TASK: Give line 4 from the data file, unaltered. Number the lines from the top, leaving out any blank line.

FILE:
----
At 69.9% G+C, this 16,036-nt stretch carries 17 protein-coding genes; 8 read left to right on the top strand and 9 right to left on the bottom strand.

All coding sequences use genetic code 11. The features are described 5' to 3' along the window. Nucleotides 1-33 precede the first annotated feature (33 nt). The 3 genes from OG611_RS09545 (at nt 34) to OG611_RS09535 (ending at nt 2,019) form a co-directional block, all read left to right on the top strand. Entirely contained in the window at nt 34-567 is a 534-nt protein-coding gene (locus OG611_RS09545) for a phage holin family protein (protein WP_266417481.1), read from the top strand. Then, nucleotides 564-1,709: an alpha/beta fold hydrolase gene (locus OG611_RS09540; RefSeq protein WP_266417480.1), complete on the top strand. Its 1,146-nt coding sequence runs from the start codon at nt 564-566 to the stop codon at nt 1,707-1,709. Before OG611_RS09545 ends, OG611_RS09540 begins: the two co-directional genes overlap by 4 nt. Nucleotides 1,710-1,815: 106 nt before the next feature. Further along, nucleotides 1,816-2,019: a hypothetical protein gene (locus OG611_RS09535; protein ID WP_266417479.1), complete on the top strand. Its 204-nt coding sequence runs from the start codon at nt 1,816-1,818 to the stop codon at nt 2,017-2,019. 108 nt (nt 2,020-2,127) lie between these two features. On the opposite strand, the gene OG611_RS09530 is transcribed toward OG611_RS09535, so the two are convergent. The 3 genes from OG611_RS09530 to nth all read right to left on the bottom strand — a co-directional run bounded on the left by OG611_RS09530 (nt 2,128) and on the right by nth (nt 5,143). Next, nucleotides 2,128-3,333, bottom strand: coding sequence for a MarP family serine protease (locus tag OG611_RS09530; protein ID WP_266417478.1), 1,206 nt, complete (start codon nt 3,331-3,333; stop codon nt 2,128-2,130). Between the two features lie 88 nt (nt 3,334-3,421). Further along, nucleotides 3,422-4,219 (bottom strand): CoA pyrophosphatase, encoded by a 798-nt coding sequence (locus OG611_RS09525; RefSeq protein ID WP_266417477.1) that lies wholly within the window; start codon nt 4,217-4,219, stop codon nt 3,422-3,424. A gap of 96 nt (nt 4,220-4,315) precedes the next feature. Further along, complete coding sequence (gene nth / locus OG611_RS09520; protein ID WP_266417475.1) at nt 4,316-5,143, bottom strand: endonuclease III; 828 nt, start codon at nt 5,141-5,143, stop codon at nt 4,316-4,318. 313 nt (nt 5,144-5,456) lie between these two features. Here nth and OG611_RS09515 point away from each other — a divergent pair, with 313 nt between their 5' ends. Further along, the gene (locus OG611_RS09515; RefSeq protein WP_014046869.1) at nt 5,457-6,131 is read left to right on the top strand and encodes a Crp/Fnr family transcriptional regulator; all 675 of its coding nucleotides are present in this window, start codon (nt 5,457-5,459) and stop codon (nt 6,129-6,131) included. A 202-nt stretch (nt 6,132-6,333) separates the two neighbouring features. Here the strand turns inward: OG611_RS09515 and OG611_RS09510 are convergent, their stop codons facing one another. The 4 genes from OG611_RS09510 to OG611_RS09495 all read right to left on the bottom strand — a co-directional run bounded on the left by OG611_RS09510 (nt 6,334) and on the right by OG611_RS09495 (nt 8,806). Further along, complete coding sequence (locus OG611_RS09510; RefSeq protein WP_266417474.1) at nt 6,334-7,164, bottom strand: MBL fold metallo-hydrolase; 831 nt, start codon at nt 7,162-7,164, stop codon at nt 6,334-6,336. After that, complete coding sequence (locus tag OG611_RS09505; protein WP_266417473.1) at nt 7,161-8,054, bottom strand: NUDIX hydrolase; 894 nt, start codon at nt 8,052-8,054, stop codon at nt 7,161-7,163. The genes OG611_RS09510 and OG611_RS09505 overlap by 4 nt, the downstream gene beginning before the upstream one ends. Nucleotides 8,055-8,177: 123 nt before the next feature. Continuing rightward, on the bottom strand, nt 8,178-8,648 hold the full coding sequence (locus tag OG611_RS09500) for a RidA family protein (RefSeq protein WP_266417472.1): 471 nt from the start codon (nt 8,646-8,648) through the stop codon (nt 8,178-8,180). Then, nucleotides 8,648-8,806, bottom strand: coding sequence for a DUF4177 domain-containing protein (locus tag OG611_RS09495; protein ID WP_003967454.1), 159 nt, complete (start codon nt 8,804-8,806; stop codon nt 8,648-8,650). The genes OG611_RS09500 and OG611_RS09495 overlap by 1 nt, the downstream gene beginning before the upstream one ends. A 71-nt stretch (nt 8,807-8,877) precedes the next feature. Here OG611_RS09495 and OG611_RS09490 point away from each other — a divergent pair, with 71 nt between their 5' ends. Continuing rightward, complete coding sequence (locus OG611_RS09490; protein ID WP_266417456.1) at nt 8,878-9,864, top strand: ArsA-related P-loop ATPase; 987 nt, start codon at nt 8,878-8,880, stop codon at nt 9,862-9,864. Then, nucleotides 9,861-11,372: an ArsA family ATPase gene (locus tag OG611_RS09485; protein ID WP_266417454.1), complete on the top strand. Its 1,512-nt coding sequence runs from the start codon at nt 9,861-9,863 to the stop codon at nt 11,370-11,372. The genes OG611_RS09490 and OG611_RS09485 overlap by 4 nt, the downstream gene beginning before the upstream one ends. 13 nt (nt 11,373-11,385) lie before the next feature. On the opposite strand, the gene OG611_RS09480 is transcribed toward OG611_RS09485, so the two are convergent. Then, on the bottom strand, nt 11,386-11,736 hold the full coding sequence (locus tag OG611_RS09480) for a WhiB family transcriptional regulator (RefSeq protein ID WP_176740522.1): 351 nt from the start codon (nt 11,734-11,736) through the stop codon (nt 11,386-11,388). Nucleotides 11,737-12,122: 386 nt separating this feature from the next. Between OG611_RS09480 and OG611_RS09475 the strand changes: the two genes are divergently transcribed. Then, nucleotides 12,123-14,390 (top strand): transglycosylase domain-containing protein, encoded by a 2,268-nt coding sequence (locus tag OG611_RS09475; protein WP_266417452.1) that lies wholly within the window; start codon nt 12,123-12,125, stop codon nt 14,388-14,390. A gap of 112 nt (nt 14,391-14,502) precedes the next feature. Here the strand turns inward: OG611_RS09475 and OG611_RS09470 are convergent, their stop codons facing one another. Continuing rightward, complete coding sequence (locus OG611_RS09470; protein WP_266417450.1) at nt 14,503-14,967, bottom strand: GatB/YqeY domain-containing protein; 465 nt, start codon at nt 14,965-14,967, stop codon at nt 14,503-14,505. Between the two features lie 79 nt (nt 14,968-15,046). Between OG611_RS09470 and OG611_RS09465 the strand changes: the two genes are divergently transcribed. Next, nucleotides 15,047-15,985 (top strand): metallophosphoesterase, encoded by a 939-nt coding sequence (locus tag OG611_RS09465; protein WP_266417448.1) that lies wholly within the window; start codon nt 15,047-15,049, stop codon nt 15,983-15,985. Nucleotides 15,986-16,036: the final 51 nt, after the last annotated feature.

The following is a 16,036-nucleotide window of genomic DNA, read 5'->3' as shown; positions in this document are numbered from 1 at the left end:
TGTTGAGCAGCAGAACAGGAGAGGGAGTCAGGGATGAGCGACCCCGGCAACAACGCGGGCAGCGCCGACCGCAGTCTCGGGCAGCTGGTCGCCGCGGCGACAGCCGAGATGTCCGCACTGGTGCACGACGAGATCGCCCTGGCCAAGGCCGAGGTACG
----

TGTTGAGCAGCAGAACAGGAGAGGGAGTCAGGGATGAGCGACCCCGGCAACAACGCGGGCAGCGCCGACCGCAGTCTCGGGCAGCTGGTCGCCGCGGCGACAGCCGAGATGTCCGCACTGGTGCACGACGAGATCGCCCTGGCCAAGGCCGAGGTACG